Curated and coordinated by Festival founder George C. Heslin, the 11th annual Origin 1st Irish welcomed and organized 17 productions and special events from Belfast, Derry, Dublin, Cork, Limerick, Queens and Manhattan, with six plays in competition vying for jury prizes.  Of the plays, four were American premieres and two were world premieres. Participating venues included 59E59 Theaters (two theaters), the cell, the American Irish Historical Society, Scandinavia House, The NY Irish Center, The Playroom, A.R.T. New York, The Irish Consulate, the Irish Arts Center, and NYU’s Glucksman Ireland House.

15 contemporary Irish writers were represented with work in performance in this festival, which features both acclaimed productions from Ireland and Northern Ireland, and new homegrown projects developed by artists based in New York.

Festival Sponsors

Support for Origin’s 1st Irish Festival in 2019 is generously provided by: Lead Partners: The Government of Ireland, Mutual of America and McVicker & Higginbotham. Title Sponsors: The Northern Ireland Bureau, The Ireland Funds, Tourism Ireland, Bank of Ireland, and Goldman Sachs. Artist Sponsors: Culture Ireland and The Irish Arts Council. Suppporter Sponsors: CIE Tours, The Padded Wagon, TG 4, and JFA Insurance. Season Sponsors: The Delegation of the European Union to the United States, The Italian Cultural Institute, Blooms Tavern, and public funds from the NYC Department of Cultural Affairs in partnership with the City Council, NY City Council Member Daniel Dromm, and NY State Council on the Arts with the support of Governor Andrew M. Cuomo and the NY State Legislature.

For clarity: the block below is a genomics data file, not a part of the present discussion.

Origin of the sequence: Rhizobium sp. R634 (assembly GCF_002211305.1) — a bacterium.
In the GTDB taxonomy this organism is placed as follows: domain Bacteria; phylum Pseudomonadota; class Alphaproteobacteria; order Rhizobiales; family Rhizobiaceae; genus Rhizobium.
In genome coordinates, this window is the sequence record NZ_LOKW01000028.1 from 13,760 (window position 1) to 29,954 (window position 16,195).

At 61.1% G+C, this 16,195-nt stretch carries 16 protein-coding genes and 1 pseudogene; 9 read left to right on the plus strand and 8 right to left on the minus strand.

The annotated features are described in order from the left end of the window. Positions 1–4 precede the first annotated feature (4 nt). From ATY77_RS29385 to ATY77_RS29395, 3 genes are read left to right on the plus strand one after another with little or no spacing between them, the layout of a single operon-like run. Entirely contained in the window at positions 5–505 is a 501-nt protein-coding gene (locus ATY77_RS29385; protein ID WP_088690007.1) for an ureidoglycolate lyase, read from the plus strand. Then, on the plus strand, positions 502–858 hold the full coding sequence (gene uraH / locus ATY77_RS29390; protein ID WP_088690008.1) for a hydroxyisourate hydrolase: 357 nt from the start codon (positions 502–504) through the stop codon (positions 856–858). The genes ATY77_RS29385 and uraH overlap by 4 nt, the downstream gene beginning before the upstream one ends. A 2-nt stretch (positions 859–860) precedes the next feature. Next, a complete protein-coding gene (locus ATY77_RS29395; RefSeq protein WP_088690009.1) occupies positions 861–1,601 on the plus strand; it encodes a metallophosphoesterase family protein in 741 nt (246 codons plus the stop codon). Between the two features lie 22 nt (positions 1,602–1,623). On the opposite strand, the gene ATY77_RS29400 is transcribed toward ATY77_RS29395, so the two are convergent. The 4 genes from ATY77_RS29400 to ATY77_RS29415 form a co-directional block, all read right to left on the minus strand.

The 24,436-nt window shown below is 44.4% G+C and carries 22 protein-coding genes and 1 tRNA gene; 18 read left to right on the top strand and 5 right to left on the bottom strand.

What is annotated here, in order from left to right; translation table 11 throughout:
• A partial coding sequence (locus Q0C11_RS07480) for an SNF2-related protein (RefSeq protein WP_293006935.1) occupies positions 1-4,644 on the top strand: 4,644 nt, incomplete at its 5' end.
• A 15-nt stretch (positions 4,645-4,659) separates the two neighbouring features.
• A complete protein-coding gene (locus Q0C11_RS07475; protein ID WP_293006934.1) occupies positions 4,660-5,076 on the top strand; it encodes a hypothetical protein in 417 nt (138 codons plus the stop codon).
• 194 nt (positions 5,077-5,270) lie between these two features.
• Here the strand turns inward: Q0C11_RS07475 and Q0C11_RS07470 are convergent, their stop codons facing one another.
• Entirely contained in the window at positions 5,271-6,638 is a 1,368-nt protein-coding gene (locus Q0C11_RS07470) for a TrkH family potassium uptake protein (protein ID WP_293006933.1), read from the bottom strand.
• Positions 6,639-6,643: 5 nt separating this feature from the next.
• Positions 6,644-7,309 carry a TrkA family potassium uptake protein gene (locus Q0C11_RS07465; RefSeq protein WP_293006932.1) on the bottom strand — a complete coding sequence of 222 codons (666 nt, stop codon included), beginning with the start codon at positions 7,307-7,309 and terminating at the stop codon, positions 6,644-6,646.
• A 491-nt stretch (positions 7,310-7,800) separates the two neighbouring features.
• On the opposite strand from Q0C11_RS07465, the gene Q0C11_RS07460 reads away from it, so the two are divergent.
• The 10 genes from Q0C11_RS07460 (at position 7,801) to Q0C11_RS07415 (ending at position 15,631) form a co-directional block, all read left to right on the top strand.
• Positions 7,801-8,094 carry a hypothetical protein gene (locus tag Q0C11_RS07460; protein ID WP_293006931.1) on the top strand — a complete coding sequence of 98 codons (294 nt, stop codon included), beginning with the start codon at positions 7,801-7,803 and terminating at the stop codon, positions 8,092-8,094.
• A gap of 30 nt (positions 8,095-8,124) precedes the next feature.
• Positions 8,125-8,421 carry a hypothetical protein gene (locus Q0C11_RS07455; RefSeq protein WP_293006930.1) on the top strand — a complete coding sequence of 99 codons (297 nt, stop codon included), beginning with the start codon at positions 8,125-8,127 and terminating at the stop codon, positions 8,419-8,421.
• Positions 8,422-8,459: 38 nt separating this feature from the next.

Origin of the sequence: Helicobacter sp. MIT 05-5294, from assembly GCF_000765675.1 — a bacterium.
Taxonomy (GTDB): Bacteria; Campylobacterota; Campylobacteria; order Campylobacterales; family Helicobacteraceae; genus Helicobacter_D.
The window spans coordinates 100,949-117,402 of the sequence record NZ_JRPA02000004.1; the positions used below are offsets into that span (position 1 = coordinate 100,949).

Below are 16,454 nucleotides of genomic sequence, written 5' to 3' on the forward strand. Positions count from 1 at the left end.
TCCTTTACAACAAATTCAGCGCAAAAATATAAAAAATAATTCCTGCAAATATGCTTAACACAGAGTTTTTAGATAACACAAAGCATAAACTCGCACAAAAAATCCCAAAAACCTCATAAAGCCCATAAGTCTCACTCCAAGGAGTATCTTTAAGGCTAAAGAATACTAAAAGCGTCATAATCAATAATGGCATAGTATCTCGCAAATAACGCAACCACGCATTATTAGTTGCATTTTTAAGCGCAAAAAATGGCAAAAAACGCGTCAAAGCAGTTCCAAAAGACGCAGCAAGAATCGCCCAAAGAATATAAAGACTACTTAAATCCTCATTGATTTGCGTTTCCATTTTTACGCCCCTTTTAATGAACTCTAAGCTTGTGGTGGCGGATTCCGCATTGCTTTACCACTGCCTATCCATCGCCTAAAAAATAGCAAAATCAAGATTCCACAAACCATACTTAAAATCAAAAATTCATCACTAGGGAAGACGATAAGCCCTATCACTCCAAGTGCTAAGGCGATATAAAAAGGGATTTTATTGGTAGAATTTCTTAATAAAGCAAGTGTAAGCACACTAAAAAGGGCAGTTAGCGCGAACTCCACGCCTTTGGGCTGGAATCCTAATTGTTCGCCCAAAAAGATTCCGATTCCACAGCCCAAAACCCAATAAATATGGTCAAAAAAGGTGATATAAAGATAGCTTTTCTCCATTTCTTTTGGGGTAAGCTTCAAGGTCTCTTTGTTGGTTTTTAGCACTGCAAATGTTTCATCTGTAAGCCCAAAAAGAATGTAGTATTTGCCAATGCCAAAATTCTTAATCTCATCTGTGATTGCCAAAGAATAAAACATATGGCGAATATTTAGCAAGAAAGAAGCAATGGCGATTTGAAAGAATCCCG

Recognized for its focused size, and emphasis on audience engagement through parties, panels and workshops, Origin 1st Irish is New York’s only all-Irish performing arts festival.  Its Next Generation and Breaking Ground series have proven to be launch-pads for new projects developed collaboratively by artists from different cities, that have gone on to further success and acclaim.  In 2015 The NY Times called Origin’s 1st Irish “an important event that offers New York theatergoers the chance to see fascinating new work.”

Since its founding in 2002, Origin has introduced works by 264 playwrights to US audiences, from such countries as the Netherlands, Sweden, Romania, Macedonia, Norway, Italy, Ireland and the United Kingdom.